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PLoS Pathog. 2014 Mar 27;10(3):e1003999. doi: 10.1371/journal.ppat.1003999. eCollection 2014 Mar.

Interferon regulatory factor-1 protects from fatal neurotropic infection with vesicular stomatitis virus by specific inhibition of viral replication in neurons.

Author information

1
Research Group Innate Immunity and Infection, Helmholtz Centre for Infection Research, Braunschweig, Germany.
2
Department of Cellular Neurobiology, Technical University Braunschweig, Braunschweig, Germany.
3
Immune Regulation Group, Helmholtz Centre for Infection Research, Braunschweig, Germany.
4
Immune Regulation Group, Helmholtz Centre for Infection Research, Braunschweig, Germany; Infection Immunology Group, Department of Medical Microbiology, Otto-von-Guericke-University Magdeburg, Magdeburg, Germany.
5
Department of Cellular Neurobiology, Technical University Braunschweig, Braunschweig, Germany; Research Group Neuroinflammation and Neurodegeneration, Helmholtz Centre for Infection Research, Braunschweig, Germany.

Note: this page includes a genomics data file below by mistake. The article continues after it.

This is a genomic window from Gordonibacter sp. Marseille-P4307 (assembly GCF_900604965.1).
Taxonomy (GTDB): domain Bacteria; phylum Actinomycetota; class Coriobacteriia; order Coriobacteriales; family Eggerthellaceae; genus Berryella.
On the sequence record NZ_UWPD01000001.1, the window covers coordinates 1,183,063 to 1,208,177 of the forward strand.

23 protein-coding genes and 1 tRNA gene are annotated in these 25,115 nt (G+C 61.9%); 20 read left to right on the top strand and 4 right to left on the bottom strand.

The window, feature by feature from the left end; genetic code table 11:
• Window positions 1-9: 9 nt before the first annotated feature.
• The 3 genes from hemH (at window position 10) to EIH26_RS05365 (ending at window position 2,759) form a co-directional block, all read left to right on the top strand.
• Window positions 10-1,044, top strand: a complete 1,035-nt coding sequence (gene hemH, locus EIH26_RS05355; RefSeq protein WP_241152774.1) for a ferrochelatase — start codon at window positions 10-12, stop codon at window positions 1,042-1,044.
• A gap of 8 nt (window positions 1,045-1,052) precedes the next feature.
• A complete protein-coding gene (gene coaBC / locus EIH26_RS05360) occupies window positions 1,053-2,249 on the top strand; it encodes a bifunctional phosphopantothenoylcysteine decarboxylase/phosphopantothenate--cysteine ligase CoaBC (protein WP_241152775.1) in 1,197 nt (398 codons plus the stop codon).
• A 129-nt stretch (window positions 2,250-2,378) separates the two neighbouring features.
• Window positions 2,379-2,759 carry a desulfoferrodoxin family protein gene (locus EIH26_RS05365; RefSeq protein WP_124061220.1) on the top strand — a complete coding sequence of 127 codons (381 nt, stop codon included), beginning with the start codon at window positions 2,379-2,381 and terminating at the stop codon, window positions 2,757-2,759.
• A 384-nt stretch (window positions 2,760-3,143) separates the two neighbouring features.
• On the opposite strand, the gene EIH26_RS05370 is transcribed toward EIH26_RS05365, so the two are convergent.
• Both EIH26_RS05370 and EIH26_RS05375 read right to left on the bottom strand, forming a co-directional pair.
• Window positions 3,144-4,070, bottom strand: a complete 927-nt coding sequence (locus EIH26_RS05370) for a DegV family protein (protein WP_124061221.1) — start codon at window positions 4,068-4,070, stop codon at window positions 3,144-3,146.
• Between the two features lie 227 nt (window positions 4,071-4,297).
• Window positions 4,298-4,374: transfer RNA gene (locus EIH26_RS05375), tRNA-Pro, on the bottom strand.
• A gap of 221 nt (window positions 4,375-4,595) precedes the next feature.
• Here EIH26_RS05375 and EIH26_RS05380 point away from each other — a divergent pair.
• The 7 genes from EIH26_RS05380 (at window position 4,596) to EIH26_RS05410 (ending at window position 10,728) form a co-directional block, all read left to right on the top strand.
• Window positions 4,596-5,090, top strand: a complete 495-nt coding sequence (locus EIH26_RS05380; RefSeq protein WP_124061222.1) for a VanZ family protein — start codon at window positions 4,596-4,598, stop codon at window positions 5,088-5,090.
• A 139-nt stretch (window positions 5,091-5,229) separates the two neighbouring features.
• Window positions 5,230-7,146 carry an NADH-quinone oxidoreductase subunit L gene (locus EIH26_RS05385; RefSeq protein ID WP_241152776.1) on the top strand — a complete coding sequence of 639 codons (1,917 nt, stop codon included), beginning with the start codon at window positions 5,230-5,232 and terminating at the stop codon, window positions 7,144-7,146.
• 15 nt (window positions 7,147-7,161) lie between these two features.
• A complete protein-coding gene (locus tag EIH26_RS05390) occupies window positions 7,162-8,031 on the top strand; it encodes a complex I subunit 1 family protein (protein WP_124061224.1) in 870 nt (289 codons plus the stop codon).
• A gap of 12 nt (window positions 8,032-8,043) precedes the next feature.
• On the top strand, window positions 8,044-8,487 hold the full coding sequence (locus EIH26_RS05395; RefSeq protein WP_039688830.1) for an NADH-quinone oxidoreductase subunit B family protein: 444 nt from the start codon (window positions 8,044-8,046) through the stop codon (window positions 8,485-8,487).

6
Department of Gene Regulation and Differentiation, Helmholtz Centre for Infection Research, Braunschweig, Germany.
7
Institute for Experimental Infection Research, TWINCORE, Hannover, Germany.

Abstract

The innate immune system protects cells against invading viral pathogens by the auto- and paracrine action of type I interferon (IFN). In addition, the interferon regulatory factor (IRF)-1 can induce alternative intrinsic antiviral responses. Although both, type I IFN and IRF-1 mediate their antiviral action by inducing overlapping subsets of IFN stimulated genes, the functional role of this alternative antiviral action of IRF-1 in context of viral infections in vivo remains unknown. Here, we report that IRF-1 is essential to counteract the neuropathology of vesicular stomatitis virus (VSV). IFN- and IRF-1-dependent antiviral responses act sequentially to create a layered antiviral protection program against VSV infections. Upon intranasal infection, VSV is cleared in the presence or absence of IRF-1 in peripheral organs, but IRF-1-/- mice continue to propagate the virus in the brain and succumb. Although rapid IFN induction leads to a decline in VSV titers early on, viral replication is re-enforced in the brains of IRF-1-/- mice. While IFN provides short-term protection, IRF-1 is induced with delayed kinetics and controls viral replication at later stages of infection. IRF-1 has no influence on viral entry but inhibits viral replication in neurons and viral spread through the CNS, which leads to fatal inflammatory responses in the CNS. These data support a temporal, non-redundant antiviral function of type I IFN and IRF-1, the latter playing a crucial role in late time points of VSV infection in the brain.

PMID:
24675692
PMCID:
PMC3968136
DOI:
10.1371/journal.ppat.1003999
[Indexed for MEDLINE]
Free PMC Article

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